I am owner of an existing (3 yr. old) domain http://www.22shrutiharmonium.com and my website appears at the top of the search results in case of some search phrases like "22 shruti" , "22 shruti harmonium", "shruti harmonium" etc., in major search engines like google, bing, yahoo etc. My website has also been listed in Wikipedia (http://en.wikipedia.org/wiki/Harmonium).

Now, I wish to provide more generalized information on my site and hence I want to change the domain name to www dot 22shruti dot com.

Please guide me, about the ways / steps to retain the search engine credentials of my website OR, if not, then minimize the decrease in ranks, if I change the domain name.

Note : My website has windows web hosting.


You will want to setup the new domain's hosting and point the old domain as an alias domain. From there, in your Apache config or .htaccess access file, you want to use Apache's mod_rewrite to complete a 301 redirect on your old domain and any sub-pages to point to the new domains.

When you do a 301 redirect, most common search engines will transfer the SEO for that page/link/domain to the new domain over time - usually 3-6 months if not sooner.

Here is an example .htaccess file:

RewriteEngine On
RewriteBase /
RewriteCond %{HTTP_HOST} ^(www.)?old-domain.com
RewriteRule ^(.*) http://new-domain.com/$1 [R=301,L]
  • 2
    +1 Ensure you use a 301 (permanent) redirect rather than a 302 (temporary) redirect. In Google, most of the pagerank for the old domain will pass through to the new domain when redirected in this way. If your page names change as well, be sure to redirect the individual old pages to the new ones as well (with a 301) to ensure visitors with bookmarks and old links on other sites get directed to the appropriate pages. – Justin Scott Jun 21 '10 at 17:08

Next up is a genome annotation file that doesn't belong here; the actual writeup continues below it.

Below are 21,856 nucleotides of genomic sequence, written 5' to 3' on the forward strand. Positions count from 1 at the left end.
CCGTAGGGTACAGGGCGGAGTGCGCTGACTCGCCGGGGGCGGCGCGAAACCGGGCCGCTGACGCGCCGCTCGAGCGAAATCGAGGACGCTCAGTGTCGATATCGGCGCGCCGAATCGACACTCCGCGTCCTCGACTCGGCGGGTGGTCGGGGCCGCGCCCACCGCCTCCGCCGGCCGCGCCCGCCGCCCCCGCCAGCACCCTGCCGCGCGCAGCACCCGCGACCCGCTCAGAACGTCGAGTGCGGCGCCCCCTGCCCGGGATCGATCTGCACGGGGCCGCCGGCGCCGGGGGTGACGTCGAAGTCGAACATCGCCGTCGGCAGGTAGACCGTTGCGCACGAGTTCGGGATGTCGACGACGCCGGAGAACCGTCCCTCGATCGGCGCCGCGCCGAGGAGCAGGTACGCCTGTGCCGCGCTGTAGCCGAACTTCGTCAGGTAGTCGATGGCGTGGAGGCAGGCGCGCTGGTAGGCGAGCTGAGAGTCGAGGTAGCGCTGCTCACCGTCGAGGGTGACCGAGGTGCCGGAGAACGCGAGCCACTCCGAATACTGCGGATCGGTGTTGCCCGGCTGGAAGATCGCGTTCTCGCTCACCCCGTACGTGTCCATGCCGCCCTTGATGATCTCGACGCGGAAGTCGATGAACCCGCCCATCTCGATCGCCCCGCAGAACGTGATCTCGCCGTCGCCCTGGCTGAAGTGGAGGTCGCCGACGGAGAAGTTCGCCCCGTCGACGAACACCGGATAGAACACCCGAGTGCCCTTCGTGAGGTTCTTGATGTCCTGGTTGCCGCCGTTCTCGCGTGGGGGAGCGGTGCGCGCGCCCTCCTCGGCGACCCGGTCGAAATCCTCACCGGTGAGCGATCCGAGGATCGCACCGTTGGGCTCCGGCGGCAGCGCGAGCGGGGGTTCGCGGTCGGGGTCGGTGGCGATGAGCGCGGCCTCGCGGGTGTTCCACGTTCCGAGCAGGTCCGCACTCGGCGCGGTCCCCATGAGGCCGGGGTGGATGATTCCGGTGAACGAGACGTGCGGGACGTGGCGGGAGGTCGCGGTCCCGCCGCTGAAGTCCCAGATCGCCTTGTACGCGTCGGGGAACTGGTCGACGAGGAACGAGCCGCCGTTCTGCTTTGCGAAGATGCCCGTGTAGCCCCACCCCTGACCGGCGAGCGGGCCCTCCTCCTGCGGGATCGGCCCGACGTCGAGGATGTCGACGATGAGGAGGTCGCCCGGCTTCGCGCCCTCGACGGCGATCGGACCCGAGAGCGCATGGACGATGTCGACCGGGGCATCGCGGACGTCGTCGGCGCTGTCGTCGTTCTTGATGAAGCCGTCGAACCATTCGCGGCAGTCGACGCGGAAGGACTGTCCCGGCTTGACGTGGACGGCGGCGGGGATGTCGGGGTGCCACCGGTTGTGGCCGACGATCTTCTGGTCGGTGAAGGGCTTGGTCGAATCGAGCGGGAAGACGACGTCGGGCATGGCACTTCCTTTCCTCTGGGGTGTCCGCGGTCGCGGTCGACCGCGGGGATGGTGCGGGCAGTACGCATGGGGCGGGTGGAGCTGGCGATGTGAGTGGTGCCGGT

• sorry, I forgot to mention, that my website has windows web hosting – Rupak Kharvandikar Jun 21 '10 at 18:03
  • Make sure you keep the old domain working for at least 6+ months (preferably a year or three) with the seamless 301 redirect going. – Chris S Jun 21 '10 at 18:14
  • Windows web hosting, so you mean IIS is the web server instead of Apache? – James Jun 21 '10 at 20:16
  • yes, IIS web server. – Rupak Kharvandikar Jun 22 '10 at 3:11

Keep the old domain for a while (however long you want, maybe until it expires from the registrar?) and use a HTTP 301 Redirect to send users to the new domain.

Search engines usually behave sanely with 301 redirects & will aggregate the old & new domain info...

protected by Chris S Nov 6 '12 at 14:45

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